Tae Kwon Do obsolete for Self Defense

Windsinger

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Actually, I can think of one very good reason why Kacey's tactic, and anyone else who would employ such a tactic, are making a very strategic mistake.

Kacey swung first.

Kacey swung first, but the drunk grabbed her - technically that qualifies as assault. If he had just been following her, harassing her but never actually touching her, and she swung, yes, she would have been at fault. As it is, the fact that he grabbed her, twice, makes a big difference.
 

Errant108

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A grab of the wrist can be "explained" in various different ways by a shrewd attorney as being a non-violent action. Now, you, me, & everyone else may know that this guy was being a complete and utter nutbar and probably deserved well more than what Kacey gave him. But he didn't swing at her.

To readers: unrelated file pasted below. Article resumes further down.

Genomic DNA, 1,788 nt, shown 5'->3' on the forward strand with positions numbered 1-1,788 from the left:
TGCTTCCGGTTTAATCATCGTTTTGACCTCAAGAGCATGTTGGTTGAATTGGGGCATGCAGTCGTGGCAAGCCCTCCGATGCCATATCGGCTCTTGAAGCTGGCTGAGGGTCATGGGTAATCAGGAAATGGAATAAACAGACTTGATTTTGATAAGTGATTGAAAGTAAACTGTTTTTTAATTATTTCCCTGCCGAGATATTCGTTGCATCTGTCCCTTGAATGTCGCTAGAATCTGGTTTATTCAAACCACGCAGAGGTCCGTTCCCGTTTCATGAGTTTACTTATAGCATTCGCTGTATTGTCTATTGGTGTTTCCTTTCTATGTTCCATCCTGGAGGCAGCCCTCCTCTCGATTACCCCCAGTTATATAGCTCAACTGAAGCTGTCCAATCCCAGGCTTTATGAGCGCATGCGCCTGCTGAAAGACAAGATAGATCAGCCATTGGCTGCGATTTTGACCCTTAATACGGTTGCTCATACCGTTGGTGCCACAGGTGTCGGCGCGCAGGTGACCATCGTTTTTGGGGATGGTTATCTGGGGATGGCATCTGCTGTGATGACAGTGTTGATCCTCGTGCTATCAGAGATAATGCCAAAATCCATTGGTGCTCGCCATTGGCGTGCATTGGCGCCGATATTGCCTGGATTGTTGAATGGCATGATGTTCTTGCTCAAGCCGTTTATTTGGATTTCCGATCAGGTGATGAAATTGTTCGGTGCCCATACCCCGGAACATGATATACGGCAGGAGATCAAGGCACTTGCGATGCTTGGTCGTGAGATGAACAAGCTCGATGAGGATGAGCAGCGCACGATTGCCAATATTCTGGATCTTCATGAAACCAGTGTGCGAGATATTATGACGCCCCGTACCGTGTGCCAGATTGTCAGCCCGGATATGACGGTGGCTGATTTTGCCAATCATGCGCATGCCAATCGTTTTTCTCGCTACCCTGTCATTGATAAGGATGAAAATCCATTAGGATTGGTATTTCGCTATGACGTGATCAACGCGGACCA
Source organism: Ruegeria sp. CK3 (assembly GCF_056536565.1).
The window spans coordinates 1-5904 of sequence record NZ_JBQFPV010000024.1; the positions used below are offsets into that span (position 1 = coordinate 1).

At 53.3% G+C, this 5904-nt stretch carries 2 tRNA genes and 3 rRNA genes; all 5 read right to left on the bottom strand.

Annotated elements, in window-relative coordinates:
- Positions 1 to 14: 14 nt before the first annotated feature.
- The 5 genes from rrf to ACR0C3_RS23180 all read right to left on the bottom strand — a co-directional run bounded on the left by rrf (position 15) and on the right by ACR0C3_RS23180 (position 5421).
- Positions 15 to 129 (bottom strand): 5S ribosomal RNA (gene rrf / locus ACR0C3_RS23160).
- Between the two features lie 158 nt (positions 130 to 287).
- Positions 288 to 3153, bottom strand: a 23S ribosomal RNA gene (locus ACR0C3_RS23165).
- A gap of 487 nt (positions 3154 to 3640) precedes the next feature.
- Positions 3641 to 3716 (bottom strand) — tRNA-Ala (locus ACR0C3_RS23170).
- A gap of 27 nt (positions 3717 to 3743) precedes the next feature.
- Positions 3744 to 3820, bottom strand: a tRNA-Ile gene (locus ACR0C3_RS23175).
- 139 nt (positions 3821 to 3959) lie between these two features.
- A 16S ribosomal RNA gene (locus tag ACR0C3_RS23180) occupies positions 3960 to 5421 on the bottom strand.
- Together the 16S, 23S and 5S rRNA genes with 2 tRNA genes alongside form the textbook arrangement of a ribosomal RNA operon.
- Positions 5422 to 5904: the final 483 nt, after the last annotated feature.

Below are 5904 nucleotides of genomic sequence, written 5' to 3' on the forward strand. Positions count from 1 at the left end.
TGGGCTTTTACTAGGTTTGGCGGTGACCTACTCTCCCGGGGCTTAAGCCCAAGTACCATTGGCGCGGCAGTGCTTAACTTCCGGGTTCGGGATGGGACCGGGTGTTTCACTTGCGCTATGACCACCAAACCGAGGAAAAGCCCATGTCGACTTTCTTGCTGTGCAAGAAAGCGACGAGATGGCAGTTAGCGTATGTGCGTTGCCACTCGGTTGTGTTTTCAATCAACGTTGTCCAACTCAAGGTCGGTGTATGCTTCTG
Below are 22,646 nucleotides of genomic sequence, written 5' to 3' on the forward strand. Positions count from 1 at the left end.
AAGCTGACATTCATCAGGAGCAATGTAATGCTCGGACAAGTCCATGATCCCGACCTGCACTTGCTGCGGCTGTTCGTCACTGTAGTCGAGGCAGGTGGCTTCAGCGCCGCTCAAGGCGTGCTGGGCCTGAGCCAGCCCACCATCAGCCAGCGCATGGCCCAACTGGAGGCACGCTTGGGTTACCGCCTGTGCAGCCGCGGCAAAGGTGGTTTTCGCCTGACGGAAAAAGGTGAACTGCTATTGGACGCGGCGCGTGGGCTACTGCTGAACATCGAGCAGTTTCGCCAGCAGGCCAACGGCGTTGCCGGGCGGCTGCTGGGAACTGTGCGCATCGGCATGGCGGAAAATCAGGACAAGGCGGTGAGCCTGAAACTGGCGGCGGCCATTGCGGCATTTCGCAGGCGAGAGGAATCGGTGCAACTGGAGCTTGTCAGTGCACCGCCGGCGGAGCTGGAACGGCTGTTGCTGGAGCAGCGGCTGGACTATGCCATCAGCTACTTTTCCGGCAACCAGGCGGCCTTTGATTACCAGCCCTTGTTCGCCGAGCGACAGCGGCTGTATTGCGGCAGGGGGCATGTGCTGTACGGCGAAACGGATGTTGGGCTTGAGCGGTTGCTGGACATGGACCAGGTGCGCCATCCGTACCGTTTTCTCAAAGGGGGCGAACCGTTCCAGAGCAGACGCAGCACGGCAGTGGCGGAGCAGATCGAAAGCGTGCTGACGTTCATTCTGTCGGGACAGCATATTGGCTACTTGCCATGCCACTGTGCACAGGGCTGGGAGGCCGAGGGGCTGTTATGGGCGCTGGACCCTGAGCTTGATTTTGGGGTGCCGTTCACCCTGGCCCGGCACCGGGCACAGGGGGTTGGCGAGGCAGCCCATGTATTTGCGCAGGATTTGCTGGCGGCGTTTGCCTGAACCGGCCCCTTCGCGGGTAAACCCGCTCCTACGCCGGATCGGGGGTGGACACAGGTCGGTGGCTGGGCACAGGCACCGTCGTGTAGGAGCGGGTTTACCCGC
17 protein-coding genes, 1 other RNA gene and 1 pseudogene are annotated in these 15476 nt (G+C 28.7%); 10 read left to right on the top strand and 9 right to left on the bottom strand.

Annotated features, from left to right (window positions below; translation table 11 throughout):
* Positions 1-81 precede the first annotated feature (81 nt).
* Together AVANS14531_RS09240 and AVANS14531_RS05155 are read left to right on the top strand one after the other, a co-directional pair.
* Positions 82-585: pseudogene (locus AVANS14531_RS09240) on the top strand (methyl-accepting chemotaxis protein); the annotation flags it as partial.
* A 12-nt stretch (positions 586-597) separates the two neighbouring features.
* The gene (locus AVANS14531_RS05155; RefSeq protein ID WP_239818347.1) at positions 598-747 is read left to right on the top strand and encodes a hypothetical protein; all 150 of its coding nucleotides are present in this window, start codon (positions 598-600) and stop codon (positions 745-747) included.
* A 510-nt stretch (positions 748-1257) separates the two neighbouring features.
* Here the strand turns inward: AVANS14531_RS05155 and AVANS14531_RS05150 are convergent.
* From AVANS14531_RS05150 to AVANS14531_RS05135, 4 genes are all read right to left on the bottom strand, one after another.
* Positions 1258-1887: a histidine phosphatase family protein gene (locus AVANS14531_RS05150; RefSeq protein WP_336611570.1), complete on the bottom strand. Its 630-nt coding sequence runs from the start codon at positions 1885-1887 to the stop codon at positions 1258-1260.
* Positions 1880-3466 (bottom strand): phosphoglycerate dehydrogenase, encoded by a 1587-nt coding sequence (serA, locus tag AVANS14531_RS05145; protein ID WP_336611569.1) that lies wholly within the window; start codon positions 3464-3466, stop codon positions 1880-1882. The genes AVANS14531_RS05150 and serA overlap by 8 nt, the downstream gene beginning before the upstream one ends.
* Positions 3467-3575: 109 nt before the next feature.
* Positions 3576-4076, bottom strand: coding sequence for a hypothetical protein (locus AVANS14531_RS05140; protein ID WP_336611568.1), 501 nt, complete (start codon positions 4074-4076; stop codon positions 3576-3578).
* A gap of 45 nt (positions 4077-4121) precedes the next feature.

Remember, in a trial, it's not what actually happened that matters.

It's what a jury can be convinced to believe.

He grabbed her wrist.

She swung at him.

That was an escalation and could easily be used against her.

Note, I'm not saying she wasn't justified in do what she did, however, saying that pulling some sort of Van Damme-esque "Read between the lines" tactic could backfire on you in more ways than one. Saying that this, actually physically swinging on someone, is safer legally than hitting someone, is not logical.
 

newGuy12

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I'll say it again: if you weren't there, then you can't say what I should have done. There are too many variables involved that just didn't come up in my original description, and even more than I wouldn't have taken in consciously but that were part of my decision to do what I did.

I, for one, hope that I do not seem like I am second guessing you, or anyone else. I completely understand that there's NO WAY that anyone can rightfully assess this type of thing unless they were there.

Its just that I am still susceptible to the "adrenaline drop", and I have the tendency to suspect things can go from bad to WORSE. That is why I am not a trouble maker -- in the US, as everyone is saying -- trouble begets more trouble, its not good.

Also, I can say this -- in the late 70's and 80's people did not think the same way as this -- the general rule of thumb was -- they give it to you, then you give it back, plain and simple. Perhaps the courts were not so screwed up then. They give you trouble? Okay, then, here we go...